The iPad Pro began preorders today, Nov. 11, and many potential buyers are already getting their hands on the larger, 12.9-inch tablet. Many Apple retail stores as well as Best Buy locations already have the device in stock for pickup right away. Should you buy one? Let’s look at some of the early reviews, and you can decide for yourself.
Walt Mossberg on The Verge
Mossberg, otherwise known as Uncle Walt, admires the iPad Pro, saying that “Apple has managed to design something thin and beautiful, yet capable.” However, he points out that his problem with the iPad Pro is threefold: it’s too big and bulky, the keyboard case fails to impress, and there are few apps available that take advantage of the greater screen real estate to show panels or other functions normally hidden on mobile devices. His ultimate verdict was that the iPad Pro is great for graphics designers and enterprise users, but it’s not a great purchase for average users.
The iPad Pro will no doubt make a lot of Apple users happy, especially if they use it for graphics. But I won’t be buying one, and I don’t recommend that average users do so either.
John Gruber of Daring Fireball
Gruber has been testing out the iPad Pro for more than a week now, and points out that the tablet is, from a hardware perspective, a seminal device. It’s faster than the Intel x86-based MacBooks, the battery lasts longer, and the device is considerably less expensive than the notebook computers. It also has a better display, with more pixels, than even the 15-inch MacBook Pro. Gruber believes the iPad Pro could be a MacBook replacement for some. He observes:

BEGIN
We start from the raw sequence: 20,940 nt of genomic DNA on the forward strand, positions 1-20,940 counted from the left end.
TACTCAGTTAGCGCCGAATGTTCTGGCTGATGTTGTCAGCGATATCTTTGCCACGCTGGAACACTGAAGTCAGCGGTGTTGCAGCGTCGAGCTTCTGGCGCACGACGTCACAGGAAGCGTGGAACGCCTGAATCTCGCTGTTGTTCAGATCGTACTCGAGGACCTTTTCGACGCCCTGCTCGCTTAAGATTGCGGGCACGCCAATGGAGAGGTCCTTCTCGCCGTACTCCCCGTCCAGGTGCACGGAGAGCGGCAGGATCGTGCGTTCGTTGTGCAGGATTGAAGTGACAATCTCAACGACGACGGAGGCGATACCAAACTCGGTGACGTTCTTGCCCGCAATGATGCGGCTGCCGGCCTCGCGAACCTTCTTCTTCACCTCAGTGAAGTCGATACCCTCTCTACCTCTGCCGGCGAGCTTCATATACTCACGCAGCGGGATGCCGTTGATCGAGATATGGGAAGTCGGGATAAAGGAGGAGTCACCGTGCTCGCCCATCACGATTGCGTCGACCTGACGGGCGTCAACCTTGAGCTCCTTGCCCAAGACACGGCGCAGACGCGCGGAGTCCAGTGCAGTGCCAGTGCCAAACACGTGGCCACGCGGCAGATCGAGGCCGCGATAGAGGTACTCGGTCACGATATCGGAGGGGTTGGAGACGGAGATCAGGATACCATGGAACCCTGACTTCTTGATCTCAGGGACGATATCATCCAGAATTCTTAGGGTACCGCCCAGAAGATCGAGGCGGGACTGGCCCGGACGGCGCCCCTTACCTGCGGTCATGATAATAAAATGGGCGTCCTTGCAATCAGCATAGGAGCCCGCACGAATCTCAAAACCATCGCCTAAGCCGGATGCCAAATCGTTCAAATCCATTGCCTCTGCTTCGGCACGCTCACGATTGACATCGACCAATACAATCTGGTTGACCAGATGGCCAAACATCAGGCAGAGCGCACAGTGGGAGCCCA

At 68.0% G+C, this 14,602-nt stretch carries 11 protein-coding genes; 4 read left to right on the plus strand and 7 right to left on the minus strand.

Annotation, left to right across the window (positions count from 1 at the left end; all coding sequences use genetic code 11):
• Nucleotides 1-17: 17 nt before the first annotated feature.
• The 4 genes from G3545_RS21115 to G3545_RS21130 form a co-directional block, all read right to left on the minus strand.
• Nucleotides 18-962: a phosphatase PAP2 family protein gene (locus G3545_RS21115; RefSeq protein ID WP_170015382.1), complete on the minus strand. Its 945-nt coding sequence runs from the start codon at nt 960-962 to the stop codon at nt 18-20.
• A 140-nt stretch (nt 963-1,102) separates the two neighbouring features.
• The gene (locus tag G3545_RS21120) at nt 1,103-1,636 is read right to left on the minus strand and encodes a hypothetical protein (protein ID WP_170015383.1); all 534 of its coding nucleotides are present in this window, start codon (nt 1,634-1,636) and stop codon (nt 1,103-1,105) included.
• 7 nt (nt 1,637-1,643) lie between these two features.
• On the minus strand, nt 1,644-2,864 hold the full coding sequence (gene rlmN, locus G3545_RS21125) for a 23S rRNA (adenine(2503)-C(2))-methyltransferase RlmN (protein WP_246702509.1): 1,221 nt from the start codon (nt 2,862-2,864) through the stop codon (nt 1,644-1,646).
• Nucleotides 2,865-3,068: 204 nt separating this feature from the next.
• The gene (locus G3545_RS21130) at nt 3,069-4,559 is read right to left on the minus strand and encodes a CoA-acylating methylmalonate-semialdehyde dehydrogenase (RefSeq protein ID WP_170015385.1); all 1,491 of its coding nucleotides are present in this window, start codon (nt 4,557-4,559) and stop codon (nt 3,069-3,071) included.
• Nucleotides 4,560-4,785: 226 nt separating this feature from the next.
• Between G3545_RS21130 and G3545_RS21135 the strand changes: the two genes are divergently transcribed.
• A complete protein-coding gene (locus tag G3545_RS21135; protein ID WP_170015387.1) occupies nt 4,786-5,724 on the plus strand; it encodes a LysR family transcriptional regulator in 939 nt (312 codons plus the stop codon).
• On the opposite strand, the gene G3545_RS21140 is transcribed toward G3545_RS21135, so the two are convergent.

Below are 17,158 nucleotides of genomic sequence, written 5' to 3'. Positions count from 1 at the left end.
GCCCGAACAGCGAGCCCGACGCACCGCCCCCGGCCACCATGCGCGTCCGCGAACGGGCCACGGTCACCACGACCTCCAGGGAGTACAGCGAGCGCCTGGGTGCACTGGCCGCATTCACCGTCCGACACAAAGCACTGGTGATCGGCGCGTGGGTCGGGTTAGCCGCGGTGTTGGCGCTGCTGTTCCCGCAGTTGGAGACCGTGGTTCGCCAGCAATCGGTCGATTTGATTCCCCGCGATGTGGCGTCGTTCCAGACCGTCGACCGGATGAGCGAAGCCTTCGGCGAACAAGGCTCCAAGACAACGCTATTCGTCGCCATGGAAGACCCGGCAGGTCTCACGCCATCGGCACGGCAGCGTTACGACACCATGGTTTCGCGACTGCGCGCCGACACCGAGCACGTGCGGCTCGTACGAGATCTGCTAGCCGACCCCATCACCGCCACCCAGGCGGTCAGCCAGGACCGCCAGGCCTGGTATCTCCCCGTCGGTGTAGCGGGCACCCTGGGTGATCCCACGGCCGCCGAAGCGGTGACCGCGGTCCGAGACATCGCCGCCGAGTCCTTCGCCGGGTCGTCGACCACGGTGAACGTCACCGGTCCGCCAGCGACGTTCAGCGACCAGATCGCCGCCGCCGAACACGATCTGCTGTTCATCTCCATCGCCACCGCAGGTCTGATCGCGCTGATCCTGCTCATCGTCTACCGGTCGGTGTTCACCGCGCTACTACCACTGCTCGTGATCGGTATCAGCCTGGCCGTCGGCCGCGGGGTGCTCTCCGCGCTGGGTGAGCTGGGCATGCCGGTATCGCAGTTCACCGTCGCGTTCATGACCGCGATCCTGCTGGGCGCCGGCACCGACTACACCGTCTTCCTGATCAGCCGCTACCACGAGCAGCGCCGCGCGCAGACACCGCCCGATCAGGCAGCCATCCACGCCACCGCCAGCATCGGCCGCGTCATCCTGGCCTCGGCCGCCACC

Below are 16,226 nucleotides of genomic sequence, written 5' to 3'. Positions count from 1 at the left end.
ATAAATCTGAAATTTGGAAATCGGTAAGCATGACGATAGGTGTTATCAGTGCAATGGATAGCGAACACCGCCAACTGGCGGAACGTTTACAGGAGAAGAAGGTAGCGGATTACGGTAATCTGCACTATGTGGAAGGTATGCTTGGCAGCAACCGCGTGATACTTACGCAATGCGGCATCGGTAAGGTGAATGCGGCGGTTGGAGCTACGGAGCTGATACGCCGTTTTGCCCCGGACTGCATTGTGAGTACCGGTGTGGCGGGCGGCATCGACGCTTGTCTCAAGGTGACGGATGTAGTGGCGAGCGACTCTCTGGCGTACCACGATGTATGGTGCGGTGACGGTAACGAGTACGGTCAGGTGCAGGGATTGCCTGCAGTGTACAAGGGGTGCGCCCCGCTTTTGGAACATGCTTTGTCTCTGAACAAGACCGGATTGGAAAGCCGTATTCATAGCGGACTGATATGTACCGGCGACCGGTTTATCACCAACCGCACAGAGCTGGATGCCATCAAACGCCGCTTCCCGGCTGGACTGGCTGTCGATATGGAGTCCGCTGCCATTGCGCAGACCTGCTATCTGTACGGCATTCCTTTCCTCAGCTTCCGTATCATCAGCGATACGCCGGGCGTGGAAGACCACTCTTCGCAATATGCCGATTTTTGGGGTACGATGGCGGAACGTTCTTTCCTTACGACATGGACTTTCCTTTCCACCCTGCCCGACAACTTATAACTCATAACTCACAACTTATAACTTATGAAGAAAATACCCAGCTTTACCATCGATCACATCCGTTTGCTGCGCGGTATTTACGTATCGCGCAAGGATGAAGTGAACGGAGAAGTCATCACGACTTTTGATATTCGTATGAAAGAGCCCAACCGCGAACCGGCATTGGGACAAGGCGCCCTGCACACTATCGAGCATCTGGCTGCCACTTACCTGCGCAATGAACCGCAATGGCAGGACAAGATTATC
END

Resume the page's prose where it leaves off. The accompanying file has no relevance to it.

For me, the iPad Pro marks the turning point where iPads are no longer merely lightweight (both physically and conceptually) alternatives to MacBooks for use in simple scenarios, to where MacBooks will now start being seen as heavyweight alternatives to iPads for complex scenarios.
David Pogue, Yahoo Tech
Pogue starts off by comparing the iPad Pro to the Microsoft Surface Pro, even referring to the tablet as a copycat. But he quickly goes on to point out the differences between the devices, and says that “Once you’ve accepted the need to carry a tablet this size, you’re in for a real treat.”
Pogue calls the iPad Pro “impressively thin and lightweight,” and praises the device’s capabilities when used with the Smart Keyboard and Apple Pencil.
That old saw about ‘The iPad is for consuming material, not creating it’ no longer holds. You can easily do fast, productive writing and editing on this thing. Thanks to new keyboard shortcuts in the iPad versions of iMovie, GarageBand, and so on, you can really get productive in those apps, too.
Wired’s David Pierce
For Pierce, the “shape-shifting multimodality suits the iPad Pro perfectly.” He will use the tablet connected to the Smart Keyboard for some writing work, and then separate the accessory from the iPad Pro and watch an episode of “Property Brothers.” He has a large smartphone, and says he never had a need for a tablet before, but that’s changed with the iPad Pro.
Now, between the pen, the big keyboard, and the sheer size of the screen, I find myself reaching for it all the time. It’s easy to use anywhere, and capable of doing anything.
Still, Pierce points out that nobody will “toss their iMacs and ThinkPads into the garbage tomorrow and instead lay a 12.9-inch tablet on everyone’s desk.” He says the touchscreen will happen gradually, an app and an accessory at a time.
While the iPad Pro looks gorgeous and sounds like a wonderful tool, I’m not convinced it’s for me. The size is great for work at a desk, but it does sound a bit uncomfortable for the handheld use that I normally look for in a tablet. Everyone’s needs are different, though, and I can recognize a definite place for the iPad Pro within the Apple ecosystem.